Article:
The article was first published on the Kluwer Trademark Blog

Since the introduction on 2019 of the filtering mechanism according to which the CJEU has to decide whether or not allow an appeal to proceed in cases that have already been considered twice (such as by the EUIPO’s Board of Appeal and by the General Court), only few appeals have been considered treating issues that are significant with respect to the unity, consistency and development of EU law.

Demonstrating that an issue is significant enough for the CJEU, had been almost impossible so far, given that a request must satisfied several requisites, such as it must clearly explain the grounds on which the appeal is based, the issue of law raised by each ground of appeal, specify whether and why that issue is significant with respect to the unity, consistency or development of EU law, the provision of EU law or the case-law that has been infringed, the nature of the error of law, and indicate to what extent that error had an effect on the outcome of the judgment under appeal (C‑382/21, The KaiKai Company Jaeger Wichmann, par. n. 2). The result was that for nearly four years the CJEU did not take any trademark case stemming out the EUIPO.

Recently it seems that things are changing, and the CJEU has recently showed a greater willingness to review General Court’s decisions, among which the Shopify case (Case C‑751/22 P) (and, on 11 July 2023, Neoperl, C‑93/23 P – but we will focus on Shopify here).

Let’s see how and why.

In the case at issue, the appellant, Shopify Inc., appealed the decision of the GC T‑222/21, SHOPPI (already commented here), alleging infringement of Article 53(1) of EUTM Regulation no. 207/2009, in conjunction with Article 8(1)(b). Shopify criticizes that the GC did not take into account reputation in the UK in a decision taken after “Brexit”. The argument is that, as per the second subparagraph of Article 53(1), all the conditions for the success of an invalidity action must be fulfilled at the filing or priority date of the contested mark.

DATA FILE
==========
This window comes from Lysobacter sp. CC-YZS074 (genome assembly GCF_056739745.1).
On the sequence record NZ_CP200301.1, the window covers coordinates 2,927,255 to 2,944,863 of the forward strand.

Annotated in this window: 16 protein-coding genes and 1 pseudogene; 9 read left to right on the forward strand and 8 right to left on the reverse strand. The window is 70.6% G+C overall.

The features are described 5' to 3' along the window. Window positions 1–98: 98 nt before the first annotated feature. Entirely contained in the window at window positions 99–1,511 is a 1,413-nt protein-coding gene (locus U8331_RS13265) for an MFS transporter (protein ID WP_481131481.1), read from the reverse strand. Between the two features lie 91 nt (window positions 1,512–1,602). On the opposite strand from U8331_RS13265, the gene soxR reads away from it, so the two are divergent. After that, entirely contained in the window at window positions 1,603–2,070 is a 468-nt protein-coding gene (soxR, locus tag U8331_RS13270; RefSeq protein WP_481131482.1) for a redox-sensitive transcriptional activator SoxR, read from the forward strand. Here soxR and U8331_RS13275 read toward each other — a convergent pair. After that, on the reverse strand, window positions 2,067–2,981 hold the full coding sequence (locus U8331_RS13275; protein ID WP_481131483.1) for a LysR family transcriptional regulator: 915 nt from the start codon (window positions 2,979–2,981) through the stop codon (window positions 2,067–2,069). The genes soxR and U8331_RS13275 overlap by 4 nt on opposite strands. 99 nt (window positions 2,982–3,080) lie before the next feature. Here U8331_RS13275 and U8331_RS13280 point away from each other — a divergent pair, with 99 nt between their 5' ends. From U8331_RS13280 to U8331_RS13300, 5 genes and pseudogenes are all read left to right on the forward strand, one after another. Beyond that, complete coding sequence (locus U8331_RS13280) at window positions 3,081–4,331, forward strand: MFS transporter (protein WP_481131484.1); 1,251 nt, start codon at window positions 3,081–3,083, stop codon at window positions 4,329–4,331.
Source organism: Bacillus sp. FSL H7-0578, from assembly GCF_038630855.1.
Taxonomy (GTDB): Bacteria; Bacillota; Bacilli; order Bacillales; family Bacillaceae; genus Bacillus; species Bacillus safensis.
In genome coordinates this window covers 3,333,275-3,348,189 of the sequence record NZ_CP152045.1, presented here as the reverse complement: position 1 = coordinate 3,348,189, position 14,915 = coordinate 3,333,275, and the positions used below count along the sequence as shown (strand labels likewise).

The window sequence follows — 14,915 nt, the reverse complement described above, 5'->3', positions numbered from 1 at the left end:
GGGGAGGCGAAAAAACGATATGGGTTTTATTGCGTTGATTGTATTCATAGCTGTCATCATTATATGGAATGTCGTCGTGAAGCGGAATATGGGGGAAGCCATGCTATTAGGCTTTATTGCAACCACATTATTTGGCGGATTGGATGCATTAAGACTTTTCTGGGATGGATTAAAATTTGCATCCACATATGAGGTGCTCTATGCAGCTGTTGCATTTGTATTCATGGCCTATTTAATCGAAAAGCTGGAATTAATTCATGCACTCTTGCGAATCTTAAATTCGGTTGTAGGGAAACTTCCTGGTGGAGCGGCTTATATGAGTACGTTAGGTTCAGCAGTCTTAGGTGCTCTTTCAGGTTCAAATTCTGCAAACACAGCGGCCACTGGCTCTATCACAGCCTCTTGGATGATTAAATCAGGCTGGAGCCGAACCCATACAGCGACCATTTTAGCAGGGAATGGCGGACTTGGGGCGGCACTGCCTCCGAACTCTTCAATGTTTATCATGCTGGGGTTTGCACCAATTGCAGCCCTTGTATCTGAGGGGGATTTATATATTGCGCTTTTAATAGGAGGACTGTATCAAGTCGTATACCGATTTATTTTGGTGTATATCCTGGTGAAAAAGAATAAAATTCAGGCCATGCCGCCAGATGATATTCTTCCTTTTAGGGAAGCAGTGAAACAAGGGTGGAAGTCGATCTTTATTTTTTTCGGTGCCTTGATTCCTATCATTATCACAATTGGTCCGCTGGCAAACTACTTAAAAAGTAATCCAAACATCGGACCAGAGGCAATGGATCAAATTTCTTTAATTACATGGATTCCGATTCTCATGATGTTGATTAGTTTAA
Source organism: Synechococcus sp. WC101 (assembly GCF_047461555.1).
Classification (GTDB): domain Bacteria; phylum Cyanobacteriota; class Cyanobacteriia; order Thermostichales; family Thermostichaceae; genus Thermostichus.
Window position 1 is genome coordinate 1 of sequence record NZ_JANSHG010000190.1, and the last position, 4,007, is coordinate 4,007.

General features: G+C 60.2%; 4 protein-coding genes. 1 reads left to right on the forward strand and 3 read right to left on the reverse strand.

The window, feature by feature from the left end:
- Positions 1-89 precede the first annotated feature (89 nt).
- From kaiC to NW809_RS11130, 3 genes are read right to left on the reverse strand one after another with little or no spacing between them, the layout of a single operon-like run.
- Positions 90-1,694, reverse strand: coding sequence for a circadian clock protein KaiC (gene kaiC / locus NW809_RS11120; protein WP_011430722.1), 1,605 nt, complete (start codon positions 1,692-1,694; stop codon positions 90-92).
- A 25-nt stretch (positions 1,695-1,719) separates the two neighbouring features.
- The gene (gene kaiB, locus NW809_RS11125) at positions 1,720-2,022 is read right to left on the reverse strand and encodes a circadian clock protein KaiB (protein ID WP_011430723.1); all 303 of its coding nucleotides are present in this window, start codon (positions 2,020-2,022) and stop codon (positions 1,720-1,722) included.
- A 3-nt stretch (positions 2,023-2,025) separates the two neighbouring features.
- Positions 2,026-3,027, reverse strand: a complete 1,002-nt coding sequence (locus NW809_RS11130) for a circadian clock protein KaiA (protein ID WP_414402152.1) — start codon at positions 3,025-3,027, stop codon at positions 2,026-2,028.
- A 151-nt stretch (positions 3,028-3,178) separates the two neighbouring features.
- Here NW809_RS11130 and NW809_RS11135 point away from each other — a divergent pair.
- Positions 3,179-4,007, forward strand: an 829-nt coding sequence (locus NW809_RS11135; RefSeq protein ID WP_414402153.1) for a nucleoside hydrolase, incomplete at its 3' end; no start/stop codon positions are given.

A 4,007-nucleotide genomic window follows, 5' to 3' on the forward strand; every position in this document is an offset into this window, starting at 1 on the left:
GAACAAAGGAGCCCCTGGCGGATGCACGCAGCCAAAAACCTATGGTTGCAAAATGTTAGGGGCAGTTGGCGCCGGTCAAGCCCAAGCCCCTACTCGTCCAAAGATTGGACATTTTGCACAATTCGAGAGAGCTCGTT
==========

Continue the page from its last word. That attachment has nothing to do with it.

The appellant argues that the GC contradicted itself when it said that in invalidity proceedings, the applicant for invalidity must be able to prohibit the use of the contested mark not only on the date on which that mark was filed, but also on the date on which the decision is taken. While the position of the EUIPO, at least in recent times, about the relevant point in time for evaluating the substantive requirements has been straightforward (the conditions must be fulfilled at the time of the final decision in the relevant proceeding), the GC’s case law on this point has been less than consistent. Indeed, as we already commented here (BASMATI case, T‑342/20 and APE TEES case, T‑281/21), the GC said that it was enough that the earlier mark was be valid vis-à-vis EUTMs at the time of the application for the contested mark. Appeals against both decisions have been admitted to be heard by the CJEU.

The basic reason why the CJEU allowed the Shopify appeal to proceed was that the “issue arises not only as regards the effects of the Withdrawal Agreement on pending proceedings, which potentially concern a significant number of invalidity and opposition proceedings relating to both earlier EU trade marks and earlier national trade marks, but also in all situations in which the earlier mark or the scope of the protection conferred by it is affected by events occurring after the priority date or the filing date of the contested mark, such as a loss of distinctiveness or reputation, or a change in the law applicable to the proceedings” (§38).

We can conclude that the relevant date for the assessment of the right to invalidate or to oppose a subsequent EUTM, is a hot topic for the CJEU, and one where it clearly saw the need to intervene in the light of the highly inconsistent positions taken by the GC in three similar cases.

We may also speculate that there might be also another hidden reason. The CJEU effectively let the GC be the ultimate ruler of the IP law for three years without interfering, trusting the GC to be able to handle the load without need of supervision, but after three similar cases decided by the GC in different (actually opposite manner), the CJEU has decided is time to pull the reins a little and sending a signal to the GC: get your act together or we’ll intervene more often….

Of course we will report when the CJEU delivers is opinions on BASMATI, APE TEES, and Spotify.